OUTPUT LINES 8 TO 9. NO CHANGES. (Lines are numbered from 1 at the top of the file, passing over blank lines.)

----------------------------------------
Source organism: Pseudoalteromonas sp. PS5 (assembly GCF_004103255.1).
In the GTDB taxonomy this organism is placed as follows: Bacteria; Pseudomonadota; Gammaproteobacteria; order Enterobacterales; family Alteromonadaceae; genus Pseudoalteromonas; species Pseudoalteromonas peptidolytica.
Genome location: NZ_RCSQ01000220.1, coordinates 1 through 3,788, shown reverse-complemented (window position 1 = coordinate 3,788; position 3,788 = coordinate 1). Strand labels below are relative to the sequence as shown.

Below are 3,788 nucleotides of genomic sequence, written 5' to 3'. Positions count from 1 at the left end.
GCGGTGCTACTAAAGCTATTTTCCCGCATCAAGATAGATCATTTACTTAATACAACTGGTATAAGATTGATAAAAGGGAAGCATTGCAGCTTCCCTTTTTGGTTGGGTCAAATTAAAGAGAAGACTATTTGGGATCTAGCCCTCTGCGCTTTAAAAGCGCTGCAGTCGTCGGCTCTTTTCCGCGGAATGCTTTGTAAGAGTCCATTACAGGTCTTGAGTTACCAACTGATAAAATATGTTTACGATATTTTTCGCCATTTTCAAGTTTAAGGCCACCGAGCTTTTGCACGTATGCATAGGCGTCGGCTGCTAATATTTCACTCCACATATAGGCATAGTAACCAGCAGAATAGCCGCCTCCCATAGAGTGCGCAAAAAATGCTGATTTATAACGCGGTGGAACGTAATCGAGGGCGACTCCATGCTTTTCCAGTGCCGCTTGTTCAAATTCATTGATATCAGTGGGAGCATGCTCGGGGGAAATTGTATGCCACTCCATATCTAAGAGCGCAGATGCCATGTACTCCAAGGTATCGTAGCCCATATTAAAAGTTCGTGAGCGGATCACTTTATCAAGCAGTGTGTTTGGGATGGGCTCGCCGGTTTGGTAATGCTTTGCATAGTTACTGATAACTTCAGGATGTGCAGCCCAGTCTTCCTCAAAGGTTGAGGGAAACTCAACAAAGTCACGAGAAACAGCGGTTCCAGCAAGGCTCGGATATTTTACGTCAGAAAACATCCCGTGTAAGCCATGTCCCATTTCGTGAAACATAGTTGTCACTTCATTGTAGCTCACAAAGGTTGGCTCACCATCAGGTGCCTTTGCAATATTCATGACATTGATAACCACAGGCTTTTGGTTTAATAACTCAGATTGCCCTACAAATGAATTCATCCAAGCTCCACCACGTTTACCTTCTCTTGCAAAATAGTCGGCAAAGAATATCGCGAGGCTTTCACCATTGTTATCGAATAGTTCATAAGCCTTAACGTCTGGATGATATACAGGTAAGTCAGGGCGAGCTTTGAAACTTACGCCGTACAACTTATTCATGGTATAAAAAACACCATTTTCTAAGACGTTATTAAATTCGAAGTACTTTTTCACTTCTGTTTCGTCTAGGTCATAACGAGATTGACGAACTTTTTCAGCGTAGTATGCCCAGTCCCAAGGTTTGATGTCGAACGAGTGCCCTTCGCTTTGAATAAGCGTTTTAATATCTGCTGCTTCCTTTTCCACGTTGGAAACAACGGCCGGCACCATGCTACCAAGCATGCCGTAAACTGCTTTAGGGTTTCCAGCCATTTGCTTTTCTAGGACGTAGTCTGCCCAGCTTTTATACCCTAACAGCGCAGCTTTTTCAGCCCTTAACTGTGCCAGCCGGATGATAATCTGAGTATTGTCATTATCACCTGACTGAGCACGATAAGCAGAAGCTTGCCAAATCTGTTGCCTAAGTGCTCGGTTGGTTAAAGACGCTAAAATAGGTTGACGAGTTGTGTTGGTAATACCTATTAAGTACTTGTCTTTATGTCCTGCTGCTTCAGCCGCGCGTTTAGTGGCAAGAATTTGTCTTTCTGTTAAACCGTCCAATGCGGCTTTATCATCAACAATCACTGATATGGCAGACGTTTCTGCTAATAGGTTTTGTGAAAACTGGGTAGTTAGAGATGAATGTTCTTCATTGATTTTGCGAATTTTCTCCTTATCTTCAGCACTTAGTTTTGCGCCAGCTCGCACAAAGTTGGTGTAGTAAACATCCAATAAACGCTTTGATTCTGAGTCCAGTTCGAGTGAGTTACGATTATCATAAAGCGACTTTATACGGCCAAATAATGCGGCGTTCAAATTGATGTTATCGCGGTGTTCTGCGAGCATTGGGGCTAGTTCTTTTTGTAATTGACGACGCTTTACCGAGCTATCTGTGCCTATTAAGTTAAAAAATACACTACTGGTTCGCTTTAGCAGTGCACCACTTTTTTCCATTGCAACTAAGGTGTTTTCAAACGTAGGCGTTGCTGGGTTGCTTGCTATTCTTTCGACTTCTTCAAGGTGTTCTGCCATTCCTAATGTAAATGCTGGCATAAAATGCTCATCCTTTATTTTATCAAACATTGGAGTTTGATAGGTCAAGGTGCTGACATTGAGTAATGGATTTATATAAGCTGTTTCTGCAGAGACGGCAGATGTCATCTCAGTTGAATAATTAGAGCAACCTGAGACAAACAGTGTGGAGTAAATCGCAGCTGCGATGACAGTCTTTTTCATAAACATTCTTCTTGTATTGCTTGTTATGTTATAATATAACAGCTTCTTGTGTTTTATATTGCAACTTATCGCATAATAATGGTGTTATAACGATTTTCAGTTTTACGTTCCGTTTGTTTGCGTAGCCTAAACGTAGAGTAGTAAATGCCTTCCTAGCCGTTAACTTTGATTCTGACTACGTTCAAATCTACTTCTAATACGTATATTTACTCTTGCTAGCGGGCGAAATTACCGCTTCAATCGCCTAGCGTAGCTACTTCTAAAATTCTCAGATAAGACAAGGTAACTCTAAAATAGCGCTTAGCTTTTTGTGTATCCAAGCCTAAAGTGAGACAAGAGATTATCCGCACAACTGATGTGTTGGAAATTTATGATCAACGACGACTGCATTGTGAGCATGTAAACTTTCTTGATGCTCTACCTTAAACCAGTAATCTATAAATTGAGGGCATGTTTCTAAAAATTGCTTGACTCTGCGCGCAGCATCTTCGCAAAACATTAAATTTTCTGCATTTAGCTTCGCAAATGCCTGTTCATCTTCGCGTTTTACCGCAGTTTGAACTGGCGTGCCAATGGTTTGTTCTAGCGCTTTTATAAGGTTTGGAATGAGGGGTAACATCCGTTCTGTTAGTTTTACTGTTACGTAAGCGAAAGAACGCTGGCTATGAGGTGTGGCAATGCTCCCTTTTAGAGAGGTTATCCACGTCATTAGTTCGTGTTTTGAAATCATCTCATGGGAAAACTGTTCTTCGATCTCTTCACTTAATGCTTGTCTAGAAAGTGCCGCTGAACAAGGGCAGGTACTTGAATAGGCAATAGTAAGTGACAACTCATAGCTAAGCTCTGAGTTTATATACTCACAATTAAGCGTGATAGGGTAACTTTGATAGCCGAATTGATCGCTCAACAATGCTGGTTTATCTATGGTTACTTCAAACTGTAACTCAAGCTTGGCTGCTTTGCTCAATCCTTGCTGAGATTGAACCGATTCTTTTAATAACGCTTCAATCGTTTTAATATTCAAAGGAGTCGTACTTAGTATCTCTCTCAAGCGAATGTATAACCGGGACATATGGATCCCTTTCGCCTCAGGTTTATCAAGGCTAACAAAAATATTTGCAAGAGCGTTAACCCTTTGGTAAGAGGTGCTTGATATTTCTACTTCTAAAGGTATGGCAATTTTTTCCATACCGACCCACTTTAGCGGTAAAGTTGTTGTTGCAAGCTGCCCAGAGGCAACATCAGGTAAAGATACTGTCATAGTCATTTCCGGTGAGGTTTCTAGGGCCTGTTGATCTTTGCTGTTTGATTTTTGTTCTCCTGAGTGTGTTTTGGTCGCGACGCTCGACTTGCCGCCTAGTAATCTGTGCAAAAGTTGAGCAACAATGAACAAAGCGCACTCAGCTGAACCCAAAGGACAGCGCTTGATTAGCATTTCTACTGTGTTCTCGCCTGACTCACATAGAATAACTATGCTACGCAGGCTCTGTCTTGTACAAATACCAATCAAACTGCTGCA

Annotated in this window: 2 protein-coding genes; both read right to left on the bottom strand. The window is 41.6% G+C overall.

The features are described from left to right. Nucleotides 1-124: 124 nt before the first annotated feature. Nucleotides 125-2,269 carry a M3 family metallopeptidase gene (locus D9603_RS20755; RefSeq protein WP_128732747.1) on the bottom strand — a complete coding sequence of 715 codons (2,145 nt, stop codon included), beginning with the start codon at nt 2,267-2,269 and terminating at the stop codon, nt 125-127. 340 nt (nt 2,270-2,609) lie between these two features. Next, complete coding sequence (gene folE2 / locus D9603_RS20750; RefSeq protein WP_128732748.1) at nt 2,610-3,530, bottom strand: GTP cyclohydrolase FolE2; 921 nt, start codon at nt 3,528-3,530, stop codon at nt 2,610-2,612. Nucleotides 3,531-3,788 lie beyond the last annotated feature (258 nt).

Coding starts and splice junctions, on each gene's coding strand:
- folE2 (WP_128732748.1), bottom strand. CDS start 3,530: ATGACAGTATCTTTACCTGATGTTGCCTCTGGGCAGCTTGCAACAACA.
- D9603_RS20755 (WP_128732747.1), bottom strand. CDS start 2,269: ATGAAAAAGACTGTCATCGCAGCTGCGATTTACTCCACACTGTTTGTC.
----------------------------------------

Coding starts and splice junctions, on each gene's coding strand:
- folE2 (WP_128732748.1), bottom strand. CDS start 3,530: ATGACAGTATCTTTACCTGATGTTGCCTCTGGGCAGCTTGCAACAACA.